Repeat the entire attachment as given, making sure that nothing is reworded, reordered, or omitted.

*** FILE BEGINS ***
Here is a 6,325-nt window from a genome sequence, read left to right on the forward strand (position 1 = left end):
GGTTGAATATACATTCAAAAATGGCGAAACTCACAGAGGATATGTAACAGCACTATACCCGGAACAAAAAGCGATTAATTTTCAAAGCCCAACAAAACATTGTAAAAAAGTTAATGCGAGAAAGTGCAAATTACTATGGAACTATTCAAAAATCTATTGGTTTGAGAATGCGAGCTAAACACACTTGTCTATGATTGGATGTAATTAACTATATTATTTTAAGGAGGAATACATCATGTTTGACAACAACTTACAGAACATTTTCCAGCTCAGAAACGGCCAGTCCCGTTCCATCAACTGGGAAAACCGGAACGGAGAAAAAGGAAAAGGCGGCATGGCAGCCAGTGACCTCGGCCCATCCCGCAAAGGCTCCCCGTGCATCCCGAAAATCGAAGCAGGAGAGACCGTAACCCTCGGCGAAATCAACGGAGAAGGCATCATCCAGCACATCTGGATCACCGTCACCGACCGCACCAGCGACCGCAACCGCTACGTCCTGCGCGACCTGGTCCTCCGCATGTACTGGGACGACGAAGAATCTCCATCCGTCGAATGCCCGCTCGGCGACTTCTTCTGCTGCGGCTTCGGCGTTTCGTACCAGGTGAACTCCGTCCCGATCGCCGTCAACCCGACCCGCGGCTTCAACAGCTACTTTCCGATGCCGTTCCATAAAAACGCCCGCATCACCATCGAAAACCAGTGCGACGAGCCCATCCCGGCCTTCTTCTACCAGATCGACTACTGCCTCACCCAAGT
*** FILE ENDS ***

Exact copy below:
Here is a 6,325-nt window from a genome sequence, read left to right on the forward strand (position 1 = left end):
GGTTGAATATACATTCAAAAATGGCGAAACTCACAGAGGATATGTAACAGCACTATACCCGGAACAAAAAGCGATTAATTTTCAAAGCCCAACAAAACATTGTAAAAAAGTTAATGCGAGAAAGTGCAAATTACTATGGAACTATTCAAAAATCTATTGGTTTGAGAATGCGAGCTAAACACACTTGTCTATGATTGGATGTAATTAACTATATTATTTTAAGGAGGAATACATCATGTTTGACAACAACTTACAGAACATTTTCCAGCTCAGAAACGGCCAGTCCCGTTCCATCAACTGGGAAAACCGGAACGGAGAAAAAGGAAAAGGCGGCATGGCAGCCAGTGACCTCGGCCCATCCCGCAAAGGCTCCCCGTGCATCCCGAAAATCGAAGCAGGAGAGACCGTAACCCTCGGCGAAATCAACGGAGAAGGCATCATCCAGCACATCTGGATCACCGTCACCGACCGCACCAGCGACCGCAACCGCTACGTCCTGCGCGACCTGGTCCTCCGCATGTACTGGGACGACGAAGAATCTCCATCCGTCGAATGCCCGCTCGGCGACTTCTTCTGCTGCGGCTTCGGCGTTTCGTACCAGGTGAACTCCGTCCCGATCGCCGTCAACCCGACCCGCGGCTTCAACAGCTACTTTCCGATGCCGTTCCATAAAAACGCCCGCATCACCATCGAAAACCAGTGCGACGAGCCCATCCCGGCCTTCTTCTACCAGATCGACTACTGCCTCACCCAAGT